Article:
Blog of the Living Dead

Blog of the Living Dead


I love zombies. Always have. As kids, my brother (also a big fan of zombies) and I would gurgle lines from classic zombie films and record them as the outgoing message for our answering machine. Our mother was less than thrilled.

Decades later, the zombie fixation hasn’t died. And I’m not alone in this fixation. Zombie books and films are on the rise and have even infiltrated Christian works.* Some may wonder why Christians are eating up such gruesome materials. But, why not?

Our artistic expression does not need to limit itself to explicitly Christian topics. We live in a fallen world, rampant with good and evil. It’s a daily struggle. It’s natural for us, therefore, to consider the dark side of things and to wonder about such things. Yes, even zombies—dark, grim, horrific as they are—need not be removed from a Christian’s consideration. Some people find bizarre images like zombies fascinating. Being aware of this notion can help believers make a connection with those who might think Christians are themselves lifeless for being interested only in church activities.

The way the Bible describes evil people comes close to the picture of a zombie. For example, the book of Jude warns of the “doubly dead” (NASB and NLT) or “twice dead” (ESV), those who “scoff at things they do not understand,” “abandon themselves for the sake of gain,” and “care only for themselves.”

Sin has so deeply penetrated these people that they have become like the walking dead. That should come as no surprise. If sin were personified it would probably look a lot like a zombie. And not the sluggish, looks-like-they-just-rolled-out-of-bed kind, but the swift and cunning, once-human mutants. The kind that are unrelenting and dead set at devouring human life.

In the movies, there are number of ways in which a human (dead or alive) becomes a zombie, including radioactive contamination, illness, or as part of an alien scheme to cause chaos.

But no matter if it’s a dark comedy or gritty horror, the premise of zombie apocalypse stories is the same: avoid contact with the assailants; should you encounter them aim for the head and hope you survive. There’s no hope for the zombies anyway.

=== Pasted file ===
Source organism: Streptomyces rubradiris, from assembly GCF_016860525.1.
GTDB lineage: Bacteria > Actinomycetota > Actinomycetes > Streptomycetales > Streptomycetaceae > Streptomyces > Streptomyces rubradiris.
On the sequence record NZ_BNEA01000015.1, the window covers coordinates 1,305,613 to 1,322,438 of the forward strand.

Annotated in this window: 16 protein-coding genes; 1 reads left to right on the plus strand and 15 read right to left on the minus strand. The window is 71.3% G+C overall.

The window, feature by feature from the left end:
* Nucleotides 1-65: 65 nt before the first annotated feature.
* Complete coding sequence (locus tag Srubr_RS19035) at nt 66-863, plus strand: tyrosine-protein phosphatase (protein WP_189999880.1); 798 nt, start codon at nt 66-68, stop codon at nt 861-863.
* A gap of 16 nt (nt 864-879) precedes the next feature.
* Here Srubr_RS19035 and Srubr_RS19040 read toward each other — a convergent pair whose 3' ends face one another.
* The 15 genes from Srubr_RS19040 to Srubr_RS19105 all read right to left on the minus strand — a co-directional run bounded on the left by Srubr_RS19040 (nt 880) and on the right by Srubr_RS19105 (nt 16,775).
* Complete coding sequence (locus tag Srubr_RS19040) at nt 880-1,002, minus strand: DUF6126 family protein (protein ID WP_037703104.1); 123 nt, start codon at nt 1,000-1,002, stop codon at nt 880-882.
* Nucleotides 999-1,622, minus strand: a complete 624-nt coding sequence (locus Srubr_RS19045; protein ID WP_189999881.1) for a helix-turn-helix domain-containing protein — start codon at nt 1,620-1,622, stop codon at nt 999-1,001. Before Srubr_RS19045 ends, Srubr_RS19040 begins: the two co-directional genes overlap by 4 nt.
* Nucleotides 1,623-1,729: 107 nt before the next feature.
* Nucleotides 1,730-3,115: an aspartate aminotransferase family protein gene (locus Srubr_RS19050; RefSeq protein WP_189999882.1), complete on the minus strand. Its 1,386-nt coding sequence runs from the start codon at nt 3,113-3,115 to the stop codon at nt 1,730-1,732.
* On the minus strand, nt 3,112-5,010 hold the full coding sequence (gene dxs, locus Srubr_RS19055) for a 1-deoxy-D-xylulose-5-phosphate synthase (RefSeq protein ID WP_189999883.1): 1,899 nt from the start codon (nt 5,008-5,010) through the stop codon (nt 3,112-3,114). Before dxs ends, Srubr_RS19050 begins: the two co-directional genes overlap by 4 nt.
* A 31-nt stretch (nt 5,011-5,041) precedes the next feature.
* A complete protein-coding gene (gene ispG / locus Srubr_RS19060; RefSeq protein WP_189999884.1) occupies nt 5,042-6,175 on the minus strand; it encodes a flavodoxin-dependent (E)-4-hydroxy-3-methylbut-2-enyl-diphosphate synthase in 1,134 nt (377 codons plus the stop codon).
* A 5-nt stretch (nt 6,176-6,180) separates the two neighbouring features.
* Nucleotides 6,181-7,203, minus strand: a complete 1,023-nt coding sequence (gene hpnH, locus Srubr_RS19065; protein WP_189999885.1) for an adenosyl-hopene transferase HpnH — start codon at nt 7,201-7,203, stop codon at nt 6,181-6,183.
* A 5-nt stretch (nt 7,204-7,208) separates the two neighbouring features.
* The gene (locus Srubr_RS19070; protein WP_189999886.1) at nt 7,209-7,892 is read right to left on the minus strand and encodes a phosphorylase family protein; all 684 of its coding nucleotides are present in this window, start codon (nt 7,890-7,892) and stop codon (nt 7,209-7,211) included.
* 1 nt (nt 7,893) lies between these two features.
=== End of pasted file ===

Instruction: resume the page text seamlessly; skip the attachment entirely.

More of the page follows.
In real life, we sometimes encounter the zombies Jude speaks of—those who constantly find fault, follow after their own lusts, and speak arrogantly. They are the walking dead. Sin has destroyed their spiritual life and perhaps even caused them to prey on others. Sometimes the bloodletting is literal but more commonly it’s psychological.

Either way their behavior is downright putrid and nobody—except another zombie—wants to hang out with them because we can’t imagine there being any hope for them.

But some who seem beyond hope may not be there yet. Jude follows (several verses later) with this caveat, “Show mercy to those whose faith is wavering…and show mercy to still others, but do so with great caution, hating the sins that contaminate their lives.”

This is perhaps my favorite part of the book of Jude. Why? Because my faith wavers sometimes, too. Because I grumble and complain. And because I need mercy. We all do.

As grotesque as sin is, we can’t hide from it. We see it every time we look in the mirror or away from the mirror and over our shoulder.

Yet what a tragedy it would be to let others (or ourselves) suffer the same fate as the zombies: giving ourselves over to sin and hopelessness. Whether we’re exhausted from following our own desires or from enduring the effects of others’ ways, there’s always hope. And that saving hope lies in the only One who is able to keep us from falling and to present us before his presence “without fault and with great joy.” Through Jesus, even spiritual zombies have a chance at redemption.

So, dear friends, rather than reach for a shotgun, let’s arm ourselves with the love of God, build each other up in faith, and, as always, enjoy the little things.


Resource Section:

The Physics of Sin,” by Hugh Ross

A Classical Perspective on ‘The Physics of Sin,” by Krista Bontrager

Uniqueness of Human Capacity to Express Malice,” by Hugh Ross

People of the Lie: The Hope for Healing Human Evil,” by M. Scott Peck

*For more brain food on zombies and the Christian faith, see:

Dance Lessons for Zombies,” by Peter Hiett

Marcus Goodyear’s “Zombies for the Love of God” on The High Calling blogs and his three-part series on Zombie Theology on Good Word Editing.

And, just for fun, check out the cleverly written and deliciously illustrated book “How to Draw Zombies,” by Mike Butkus and Merrie Destefano.